The fishermen’s island with its famous colorful houses and the clotheslines can be reached in approx. 1 hour and 40 minutes with the Vaporetto number 12. If you have time and the sun shows up, go there and don’t forget your camera. Book a half-day boat trip to Murano and Burano here.
Watch the Rialto market bustle
Visit the Rialto market and watch the locals bargain their groceries. The choice of fresh fish is stunning and the colors of the fruits are beautiful. Sit down for a Spritz in a bar just around the corner.
Enjoy Venice from above:
T Fondaco dei Tedeschi by DFS is not only an exclusive shopping mall but offers a wonderful view of the Canale Grande from the rooftop terrace. If it is very busy, you have to register online. But it’s free 🙂
Stroll the little alleys:
Leave the main paths behind you and walk along the little narrow alleys. You will find beautiful canals, buildings, little authentic restaurants, fewer tourists and gorgeous shops and boutiques that invite you to spend some Euros. Arcobaleno Pigmenti (Dorsoduro 853/d) is a wonderful shop where you can buy color pigments, beautiful seals and pens.
A funny episode related to this shop: I gazed into this shop window and was fascinated by the beautiful things presented with so much love in the window. In the evening I decided to find a bar for a glass of wine in Giudecca. I hopped on the Vaporetto and, deep in thoughts, didn’t pay much attention to where I was. I reached a stop and decided to hop off. I walked through the streets of supposedly Giudecca and found myself in front of a shop with the same amazingly decorated window I saw earlier that day. The same beautifully arranged pigments, the same painting, yes even the same back area with the paintings on the wall. I was so sure of being on the other side of Venice that I did not even think, this could be the same shop. After a few meters, still excited about the twin-shop, I reached a canal and I thought that I was sure to have read the sign of Hotel America in the afternoon. I finally checked Google maps and found out that I left the Vaporetto one station too early and I was still on the Venice city side. No twin-shop 😉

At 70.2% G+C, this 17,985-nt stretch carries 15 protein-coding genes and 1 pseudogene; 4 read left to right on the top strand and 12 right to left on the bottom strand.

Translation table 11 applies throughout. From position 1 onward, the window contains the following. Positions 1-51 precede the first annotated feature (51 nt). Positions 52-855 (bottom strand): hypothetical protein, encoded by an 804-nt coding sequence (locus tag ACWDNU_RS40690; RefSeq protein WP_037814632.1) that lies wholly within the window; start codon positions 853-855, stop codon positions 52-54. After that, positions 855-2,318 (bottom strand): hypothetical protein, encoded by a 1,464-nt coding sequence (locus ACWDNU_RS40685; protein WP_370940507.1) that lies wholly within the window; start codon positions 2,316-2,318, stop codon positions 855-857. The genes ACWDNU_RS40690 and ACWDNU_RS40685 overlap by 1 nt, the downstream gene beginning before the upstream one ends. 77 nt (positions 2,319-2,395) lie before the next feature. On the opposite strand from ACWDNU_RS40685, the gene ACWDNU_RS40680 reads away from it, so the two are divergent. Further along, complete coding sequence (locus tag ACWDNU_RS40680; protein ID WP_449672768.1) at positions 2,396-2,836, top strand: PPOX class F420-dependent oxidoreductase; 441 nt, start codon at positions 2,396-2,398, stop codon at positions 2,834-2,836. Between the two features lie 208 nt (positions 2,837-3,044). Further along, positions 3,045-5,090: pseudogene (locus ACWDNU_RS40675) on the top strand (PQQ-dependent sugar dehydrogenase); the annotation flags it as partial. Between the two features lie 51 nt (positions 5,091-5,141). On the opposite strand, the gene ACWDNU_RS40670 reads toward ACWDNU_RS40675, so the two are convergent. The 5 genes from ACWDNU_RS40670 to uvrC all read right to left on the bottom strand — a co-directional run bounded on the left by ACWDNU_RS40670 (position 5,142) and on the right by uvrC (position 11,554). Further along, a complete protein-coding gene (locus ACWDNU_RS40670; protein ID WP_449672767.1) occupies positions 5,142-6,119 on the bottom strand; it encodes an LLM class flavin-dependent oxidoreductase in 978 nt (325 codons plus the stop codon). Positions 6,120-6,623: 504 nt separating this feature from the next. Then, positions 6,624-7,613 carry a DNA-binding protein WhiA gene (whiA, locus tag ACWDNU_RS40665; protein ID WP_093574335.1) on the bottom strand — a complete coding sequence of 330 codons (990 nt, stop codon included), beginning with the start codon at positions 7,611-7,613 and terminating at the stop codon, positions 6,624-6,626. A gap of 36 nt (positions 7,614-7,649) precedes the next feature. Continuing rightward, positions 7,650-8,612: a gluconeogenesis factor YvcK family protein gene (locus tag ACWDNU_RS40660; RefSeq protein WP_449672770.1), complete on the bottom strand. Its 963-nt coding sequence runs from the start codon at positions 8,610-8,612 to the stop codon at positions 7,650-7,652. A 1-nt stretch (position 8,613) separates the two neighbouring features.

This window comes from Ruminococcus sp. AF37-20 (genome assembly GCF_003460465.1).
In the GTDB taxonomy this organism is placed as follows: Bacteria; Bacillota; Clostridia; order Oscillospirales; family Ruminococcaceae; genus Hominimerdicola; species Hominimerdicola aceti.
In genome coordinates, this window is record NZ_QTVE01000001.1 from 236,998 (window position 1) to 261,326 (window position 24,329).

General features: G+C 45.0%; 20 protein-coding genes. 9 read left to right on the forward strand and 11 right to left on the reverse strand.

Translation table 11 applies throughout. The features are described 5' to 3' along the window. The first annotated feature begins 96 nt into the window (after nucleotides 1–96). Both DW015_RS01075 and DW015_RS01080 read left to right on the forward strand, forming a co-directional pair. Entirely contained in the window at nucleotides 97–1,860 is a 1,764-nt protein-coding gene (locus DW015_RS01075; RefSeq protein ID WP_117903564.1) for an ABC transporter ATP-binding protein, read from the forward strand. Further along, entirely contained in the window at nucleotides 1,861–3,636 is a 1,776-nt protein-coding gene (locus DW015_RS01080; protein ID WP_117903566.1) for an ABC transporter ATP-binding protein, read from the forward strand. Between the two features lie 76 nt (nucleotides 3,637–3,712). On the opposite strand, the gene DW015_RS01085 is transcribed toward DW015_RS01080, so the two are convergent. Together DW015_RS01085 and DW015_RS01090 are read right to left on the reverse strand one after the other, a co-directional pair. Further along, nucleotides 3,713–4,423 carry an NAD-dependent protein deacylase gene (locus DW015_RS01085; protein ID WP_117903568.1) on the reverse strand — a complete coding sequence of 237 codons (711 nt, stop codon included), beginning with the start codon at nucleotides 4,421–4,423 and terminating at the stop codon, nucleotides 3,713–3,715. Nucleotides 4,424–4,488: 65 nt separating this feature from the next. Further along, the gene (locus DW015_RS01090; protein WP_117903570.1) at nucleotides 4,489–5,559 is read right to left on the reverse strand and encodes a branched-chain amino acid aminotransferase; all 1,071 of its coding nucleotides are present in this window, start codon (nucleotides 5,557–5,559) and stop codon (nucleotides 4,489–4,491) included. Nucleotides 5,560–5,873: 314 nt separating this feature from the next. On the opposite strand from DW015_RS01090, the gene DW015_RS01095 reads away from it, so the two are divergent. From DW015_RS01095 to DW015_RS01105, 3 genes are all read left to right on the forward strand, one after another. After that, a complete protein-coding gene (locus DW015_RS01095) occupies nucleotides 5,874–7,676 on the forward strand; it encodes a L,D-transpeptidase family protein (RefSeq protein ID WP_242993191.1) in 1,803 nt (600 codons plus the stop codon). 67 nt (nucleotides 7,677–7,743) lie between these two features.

Take a ride on the Grand Canal:
Grab your camera and your Venice pass, hop on the Vaporetto number 1 or 2 and take a ride all along the Grand Canal. You will see beautiful Palazzos and churches and the three bridges, Rialto, Accademia and Scalzi from a different viewpoint. Try to find some space in front of the Vaporetto to have the best view.
Acqua Alta Book Shop
It’s not a hidden gem but still an experience. Visit Acqua Alta Book Shop in Calle Lunga Santa Maria Formosa, 5176b and spend some time there exploring beautiful books. Be sure that the shop will be crowded and you might need to queue to catch a photo of the steps made of books.
Cimitero di San Michele:
There’s a little island north of the city of Venice housing the cemetery of San Michele. You will find graveyards of famous people like Igor Stravinsky or Ezra Pound. Be aware that taking photos within the premises of the cemetery is not allowed.
Whenever I travel, I try to avoid very touristic restaurants. When I read „touristic menu“ and see menus with pictures from the dishes, I flee like a hunted deer. It is not the easiest thing in Venice to find great restaurants with more locals than tourists. Well, I guess there are way more tourists than locals anyway.
Here’s a small choice of restaurants I can recommend:
Leon Bianco: Great pasta, great prices. S. Marco 4153
Al Vecio Forno: Amazing pizza, a bit pricy. Sestiere Dorsoduro 3924
Trottoria Antiche Carampane: Delicious, quite expensive. Rio Terà de le Carampane 1911
La Porta D’Acqua: Mediterranean kitchen, a bit high-priced. Rio Terrà S. Silvestro 1022/b
Osteria Anice Stellato: Yummy food and moderate prices. Fondamenta de la Sensa, 3272
It is so beautiful to stroll through Venice and catch a drink or two in the corner of a cozy bar. One of those bars is Il Mercante in Fondamenta dei Frari 2564. The bartender mixes the drinks with so much passion, I recommend the Italian75, a gin-based cocktail.
The rooftop bar of the Hilton Molina Stucky in Giudecca makes sure that the romance factor goes on and on. Enjoy a divine view of Venice while sipping your cocktail.
On the other end of Venice, you will find Al Timon Bragozzo for a glass of wine. Adriatico Mar is a wine bar with good music and little sandwiches and on Campo Santa Margherita you’ll find many restaurants and bars, tourists as well as locals.
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Special thanks to Venezia Unica who provided four 24-hour public transport tickets for free.